Thursday, October 29, 2020

Fake vs REAL Hot Sauces in America

 Get that damn Tapatio sauce out of my face!


Post Alley Crackpot said...

Very entertaining this long and absurdly angry rant of yours about dishwater-based American hot sauces made for Yanks who can't take the heat ...

Go eat some El Yucateco original habañero salsa and report back on how hot you really like it.

If that doesn't do it for you, get some Marie Sharp's hot sauce from Belize.

Try the carrot-based sauces if you would like to start with something a little less macho, but they also sell a few hot sauces suitable for getting tortilla chips and salsa addicts to leave your house.

Then there's Melinda's Red Savina hot sauce if you'd like to try the worst that you should care to dare ... because only fools and people pulling pranks want anything to do with the Naga Jolokia, a chile pepper originally grown for use in South Asian military-grade personnel deterrents.

But as for your Tabasco, it has a nice flavour and is suitable for conveying salt, vinegar, and a small amount of heat that is rather unimpressive on its own. Aside from the aging that gives it a somewhat more rounded flavour, it is nearly interchangeable with Panola, Trappey's, and several other comparable hot sauces from Louisiana, all of which are better than that horrid dishwater stuff.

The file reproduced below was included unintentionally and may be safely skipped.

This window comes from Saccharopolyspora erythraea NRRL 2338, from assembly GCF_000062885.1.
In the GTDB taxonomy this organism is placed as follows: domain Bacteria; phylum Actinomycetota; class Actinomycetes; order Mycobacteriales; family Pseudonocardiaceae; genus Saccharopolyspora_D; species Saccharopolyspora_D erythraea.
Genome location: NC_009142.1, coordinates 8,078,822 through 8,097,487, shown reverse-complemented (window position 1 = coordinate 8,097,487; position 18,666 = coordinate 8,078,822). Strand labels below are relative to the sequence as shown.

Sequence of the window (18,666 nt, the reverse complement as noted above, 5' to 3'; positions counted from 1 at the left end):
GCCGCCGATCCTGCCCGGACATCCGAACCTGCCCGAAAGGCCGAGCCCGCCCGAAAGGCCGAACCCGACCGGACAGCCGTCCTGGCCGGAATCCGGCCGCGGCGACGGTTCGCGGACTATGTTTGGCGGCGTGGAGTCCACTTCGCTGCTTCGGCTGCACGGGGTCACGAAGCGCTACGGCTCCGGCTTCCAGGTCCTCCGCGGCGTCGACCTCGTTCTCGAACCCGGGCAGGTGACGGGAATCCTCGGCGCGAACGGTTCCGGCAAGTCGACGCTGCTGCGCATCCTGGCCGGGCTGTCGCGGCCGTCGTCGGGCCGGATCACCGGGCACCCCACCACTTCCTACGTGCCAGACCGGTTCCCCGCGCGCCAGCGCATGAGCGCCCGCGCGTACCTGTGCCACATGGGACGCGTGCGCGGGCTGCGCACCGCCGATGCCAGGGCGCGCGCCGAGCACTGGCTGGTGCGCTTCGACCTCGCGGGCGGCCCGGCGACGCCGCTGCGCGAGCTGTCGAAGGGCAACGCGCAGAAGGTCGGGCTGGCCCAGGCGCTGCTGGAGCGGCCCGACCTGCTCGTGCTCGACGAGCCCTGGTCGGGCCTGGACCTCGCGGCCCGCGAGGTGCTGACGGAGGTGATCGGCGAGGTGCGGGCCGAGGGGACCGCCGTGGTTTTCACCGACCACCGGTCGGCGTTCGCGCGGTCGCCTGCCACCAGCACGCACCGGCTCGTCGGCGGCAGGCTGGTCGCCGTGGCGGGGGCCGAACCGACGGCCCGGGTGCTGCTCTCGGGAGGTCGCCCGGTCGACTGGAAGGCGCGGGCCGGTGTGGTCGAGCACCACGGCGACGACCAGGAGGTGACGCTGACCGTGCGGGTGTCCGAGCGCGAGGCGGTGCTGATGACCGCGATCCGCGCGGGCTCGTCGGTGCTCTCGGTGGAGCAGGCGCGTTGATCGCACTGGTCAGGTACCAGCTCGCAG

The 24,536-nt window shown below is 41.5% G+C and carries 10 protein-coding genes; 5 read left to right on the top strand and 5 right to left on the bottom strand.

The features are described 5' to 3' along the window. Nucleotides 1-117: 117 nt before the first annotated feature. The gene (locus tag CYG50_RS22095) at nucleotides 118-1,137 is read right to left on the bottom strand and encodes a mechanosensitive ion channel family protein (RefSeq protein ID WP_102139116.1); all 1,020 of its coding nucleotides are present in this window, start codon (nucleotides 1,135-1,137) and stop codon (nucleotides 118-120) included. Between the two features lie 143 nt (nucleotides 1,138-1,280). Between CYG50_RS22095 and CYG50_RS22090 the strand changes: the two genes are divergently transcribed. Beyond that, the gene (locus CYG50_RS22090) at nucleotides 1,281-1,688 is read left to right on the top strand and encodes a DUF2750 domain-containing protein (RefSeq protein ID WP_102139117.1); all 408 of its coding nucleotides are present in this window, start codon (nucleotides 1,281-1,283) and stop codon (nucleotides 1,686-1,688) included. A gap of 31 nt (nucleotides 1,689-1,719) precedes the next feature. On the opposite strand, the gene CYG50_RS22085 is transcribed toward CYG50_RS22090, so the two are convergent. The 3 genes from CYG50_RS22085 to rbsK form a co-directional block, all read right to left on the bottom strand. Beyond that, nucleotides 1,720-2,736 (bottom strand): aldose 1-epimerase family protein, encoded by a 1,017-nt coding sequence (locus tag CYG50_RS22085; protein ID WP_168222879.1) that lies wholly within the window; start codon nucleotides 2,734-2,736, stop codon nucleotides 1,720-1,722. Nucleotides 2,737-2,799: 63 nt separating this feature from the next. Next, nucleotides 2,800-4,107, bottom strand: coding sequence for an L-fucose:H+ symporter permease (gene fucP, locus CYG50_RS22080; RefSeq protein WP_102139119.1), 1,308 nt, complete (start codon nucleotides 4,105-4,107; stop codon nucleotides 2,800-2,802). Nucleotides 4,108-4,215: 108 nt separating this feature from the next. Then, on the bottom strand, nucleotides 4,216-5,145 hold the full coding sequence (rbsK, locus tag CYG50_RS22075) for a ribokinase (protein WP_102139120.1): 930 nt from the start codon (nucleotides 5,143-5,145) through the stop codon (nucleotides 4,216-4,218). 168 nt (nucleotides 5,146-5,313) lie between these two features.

So how much are you really enjoying your American hot sauce with your Mexican food? :-)

Búfalo chipotle hot sauce gets it done better for cheaper with more flavour.

BTW, the smartest thing that the McIlhenny Company ever did was to get product placement in James Bond 007 movies for Tabasco.

But Panola Gourmet and Cajun Power are better Louisiana hot sauces, just not for Mexican food.

Try some decent Mexican hot sauce with your Mexican food sometime.

heresolong said...

Umm, just did a bit of digging and apparently Tapatio's largest market is in the Mexican-American communities. Also my favorite, but there you go.

checklight said...

Frank's is the standard for making buffalo wing sauce; roughly 50/50. Recipes usually include garlic, Worcestershire sauce, and maybe some cayenne pepper.I admit that for me it's the flavor, not the heat.

Anonymous said...

There are some good ones based on Scotch Bonnet peppers.
A couple of my favorites: Matouk's Hot Pepper Sauce
Get the one with the heat scale all the way up, if you can find it.
Also good is Melinda's Scotch Bonnet Pepper Sauce. It's carrot based, like Chalula, but has some heat to it.

Anonymous said...

My rule if the top ingredient is water or vinegar try another brand, hint
Tabasco doesn't meet the cut.


A Texan said...

You need to come to South Texas or maybe hit along the border towns of Texas.